He had some problems with the recipe, and sent the following email out.  It’s pretty funny, at least it had most of us laughing.  I think I know what his problem was, and I’ll explain, plus I will share the recipe and step by step instructions with pictures, so hopefully you can make these without your own disaster.  Read on for Jordan’s details of making Jets and Butter Cream Eggs:

So I really only have half the experiment complete.  Let me explain…

I set out to do two batches of butter cream eggs for Easter.  It had been way too long since I had them, and I was feeling in that holiday spirit.  After reading the recipe, I noted that it called for margarine, not butter.  Being the foodie snob that I am, I couldn’t reconcile why you would use an inferior product in such a rich treat.  Thus, it was off to experts.  Needless to say, Dad does not make enough of these to be an expert, though he did share my enthusiasm for a higher quality treat.  So off to Aunt Jane, the great sage of our family recipes (and in recent years, Granddaddy’s Jet extraordinaire), who suggested that the current recipe may have been altered after Granddaddy’s first heart attack (apparently butter is not exactly good for your heart, and margarine makes a suitable substitute).  She too thought it would be possible that butter would be a better idea than margarine.

With this in mind, I decided to go for the old horse race.  Buy enough ingredients to make the recipe both ways and let my taste buds decide for me.  With thanks and love to Aunt Jane, I promised her a full write-up of my findings (thus the increasingly lengthy e-mail).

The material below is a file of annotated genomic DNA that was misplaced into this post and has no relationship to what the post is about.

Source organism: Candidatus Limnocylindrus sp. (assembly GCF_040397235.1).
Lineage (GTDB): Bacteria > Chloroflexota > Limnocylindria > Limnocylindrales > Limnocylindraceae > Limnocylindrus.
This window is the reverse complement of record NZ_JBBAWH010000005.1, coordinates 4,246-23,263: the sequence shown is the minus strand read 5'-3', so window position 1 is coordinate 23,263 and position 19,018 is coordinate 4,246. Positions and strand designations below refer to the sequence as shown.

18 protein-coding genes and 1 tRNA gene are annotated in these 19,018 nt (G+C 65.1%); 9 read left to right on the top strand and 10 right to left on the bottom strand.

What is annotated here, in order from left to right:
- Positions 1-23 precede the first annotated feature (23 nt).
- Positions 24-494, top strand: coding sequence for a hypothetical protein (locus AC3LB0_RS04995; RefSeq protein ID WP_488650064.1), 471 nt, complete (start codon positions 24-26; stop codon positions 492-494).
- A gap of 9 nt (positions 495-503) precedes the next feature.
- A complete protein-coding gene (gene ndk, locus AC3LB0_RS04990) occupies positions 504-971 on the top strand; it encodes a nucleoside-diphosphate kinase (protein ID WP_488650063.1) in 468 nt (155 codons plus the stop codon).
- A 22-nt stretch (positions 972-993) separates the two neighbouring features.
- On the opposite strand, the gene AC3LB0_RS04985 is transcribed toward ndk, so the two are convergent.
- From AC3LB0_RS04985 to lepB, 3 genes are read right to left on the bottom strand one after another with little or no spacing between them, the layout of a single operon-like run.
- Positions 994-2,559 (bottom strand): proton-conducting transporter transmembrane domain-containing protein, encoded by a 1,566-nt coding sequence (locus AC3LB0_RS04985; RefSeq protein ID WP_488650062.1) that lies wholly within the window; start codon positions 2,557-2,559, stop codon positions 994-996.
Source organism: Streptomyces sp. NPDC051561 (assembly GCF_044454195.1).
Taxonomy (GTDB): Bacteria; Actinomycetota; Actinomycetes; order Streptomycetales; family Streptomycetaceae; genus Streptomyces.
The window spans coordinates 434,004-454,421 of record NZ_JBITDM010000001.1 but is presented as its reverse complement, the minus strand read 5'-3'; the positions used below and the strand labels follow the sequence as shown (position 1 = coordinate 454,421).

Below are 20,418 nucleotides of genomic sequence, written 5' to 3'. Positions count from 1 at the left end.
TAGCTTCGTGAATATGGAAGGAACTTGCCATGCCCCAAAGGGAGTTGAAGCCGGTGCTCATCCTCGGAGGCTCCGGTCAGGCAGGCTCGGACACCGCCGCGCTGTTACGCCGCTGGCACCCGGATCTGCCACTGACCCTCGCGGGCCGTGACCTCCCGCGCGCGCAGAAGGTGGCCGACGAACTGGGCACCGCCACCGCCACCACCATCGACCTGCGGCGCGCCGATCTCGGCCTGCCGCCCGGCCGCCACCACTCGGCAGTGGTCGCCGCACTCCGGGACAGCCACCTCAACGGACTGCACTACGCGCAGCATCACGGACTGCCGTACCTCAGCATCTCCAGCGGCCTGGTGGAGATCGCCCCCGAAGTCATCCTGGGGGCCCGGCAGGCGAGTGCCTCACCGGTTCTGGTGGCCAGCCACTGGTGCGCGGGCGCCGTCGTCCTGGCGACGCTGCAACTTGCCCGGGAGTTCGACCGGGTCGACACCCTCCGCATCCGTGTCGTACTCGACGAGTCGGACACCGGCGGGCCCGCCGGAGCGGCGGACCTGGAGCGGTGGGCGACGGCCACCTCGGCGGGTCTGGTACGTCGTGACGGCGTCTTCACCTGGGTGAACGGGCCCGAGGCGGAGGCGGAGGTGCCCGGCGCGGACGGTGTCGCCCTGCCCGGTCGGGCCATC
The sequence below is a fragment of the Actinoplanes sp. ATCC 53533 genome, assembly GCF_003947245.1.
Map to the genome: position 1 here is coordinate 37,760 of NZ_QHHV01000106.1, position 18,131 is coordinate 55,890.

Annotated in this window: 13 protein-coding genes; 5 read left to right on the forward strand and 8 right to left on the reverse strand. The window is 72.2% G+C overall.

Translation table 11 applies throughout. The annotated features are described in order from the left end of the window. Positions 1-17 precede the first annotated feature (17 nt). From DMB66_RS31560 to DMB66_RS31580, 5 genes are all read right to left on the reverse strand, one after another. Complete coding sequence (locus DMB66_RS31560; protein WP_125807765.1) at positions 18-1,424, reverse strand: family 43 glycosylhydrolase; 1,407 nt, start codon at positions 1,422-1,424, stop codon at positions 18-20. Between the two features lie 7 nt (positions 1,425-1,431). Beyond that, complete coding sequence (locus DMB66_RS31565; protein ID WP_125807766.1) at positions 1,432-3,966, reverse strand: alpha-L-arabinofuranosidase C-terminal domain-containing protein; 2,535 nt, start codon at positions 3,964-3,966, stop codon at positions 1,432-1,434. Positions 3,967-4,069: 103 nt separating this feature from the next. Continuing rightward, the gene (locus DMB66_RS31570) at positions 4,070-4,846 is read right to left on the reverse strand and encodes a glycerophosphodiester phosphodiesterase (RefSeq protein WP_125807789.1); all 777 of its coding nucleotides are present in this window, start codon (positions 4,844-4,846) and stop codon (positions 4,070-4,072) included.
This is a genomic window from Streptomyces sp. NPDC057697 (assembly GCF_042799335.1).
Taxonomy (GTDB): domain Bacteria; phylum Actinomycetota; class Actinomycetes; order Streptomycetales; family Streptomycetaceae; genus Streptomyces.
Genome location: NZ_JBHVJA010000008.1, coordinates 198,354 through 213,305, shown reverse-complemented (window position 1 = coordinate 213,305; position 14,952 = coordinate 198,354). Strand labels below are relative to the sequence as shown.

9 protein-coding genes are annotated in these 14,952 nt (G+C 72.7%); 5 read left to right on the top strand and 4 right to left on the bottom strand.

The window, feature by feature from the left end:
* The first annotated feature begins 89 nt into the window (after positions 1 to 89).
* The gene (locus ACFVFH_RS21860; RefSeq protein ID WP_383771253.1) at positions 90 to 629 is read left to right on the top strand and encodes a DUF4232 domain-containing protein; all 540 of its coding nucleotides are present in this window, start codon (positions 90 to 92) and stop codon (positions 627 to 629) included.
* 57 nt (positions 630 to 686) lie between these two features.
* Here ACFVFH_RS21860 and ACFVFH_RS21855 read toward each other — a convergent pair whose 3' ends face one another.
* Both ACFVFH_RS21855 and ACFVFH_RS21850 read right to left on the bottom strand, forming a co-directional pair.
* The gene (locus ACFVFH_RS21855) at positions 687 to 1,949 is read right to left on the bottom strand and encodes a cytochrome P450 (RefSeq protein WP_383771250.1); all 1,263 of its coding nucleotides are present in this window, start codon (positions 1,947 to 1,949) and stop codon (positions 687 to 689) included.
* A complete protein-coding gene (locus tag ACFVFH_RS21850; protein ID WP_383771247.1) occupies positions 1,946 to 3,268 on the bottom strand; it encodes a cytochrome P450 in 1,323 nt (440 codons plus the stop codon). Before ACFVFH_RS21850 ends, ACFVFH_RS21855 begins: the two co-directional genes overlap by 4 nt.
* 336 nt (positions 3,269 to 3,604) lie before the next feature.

Excited by the prospect of fundamentally changing the way our family views one of their favorite Easter treats, I reviewed the recipe, decided to make a double batch of each and headed to the store.  To keep things as equal as possible, I chose Land of Lakes for both the butter and the margarine (thinking at least the quality of ingredients should be the same).  I bought the unseemly large number of bags of powdered sugar (5 bags), and splurged for the really nice bitter chocolate, Sharfen Berger (note that this chocolate is more than 3 times as expensive as the cheaper brand, but is fantastically good).  I was also fortunate enough in my last trip to Henderson to sneak out to Hidalgo’s in Longview (a great Mexican pottery, statue, furniture type store) that actually brings back real Mexican vanilla (like you get from the little shops in Mexico).  It beats vanilla extract from a tiny bottle any day.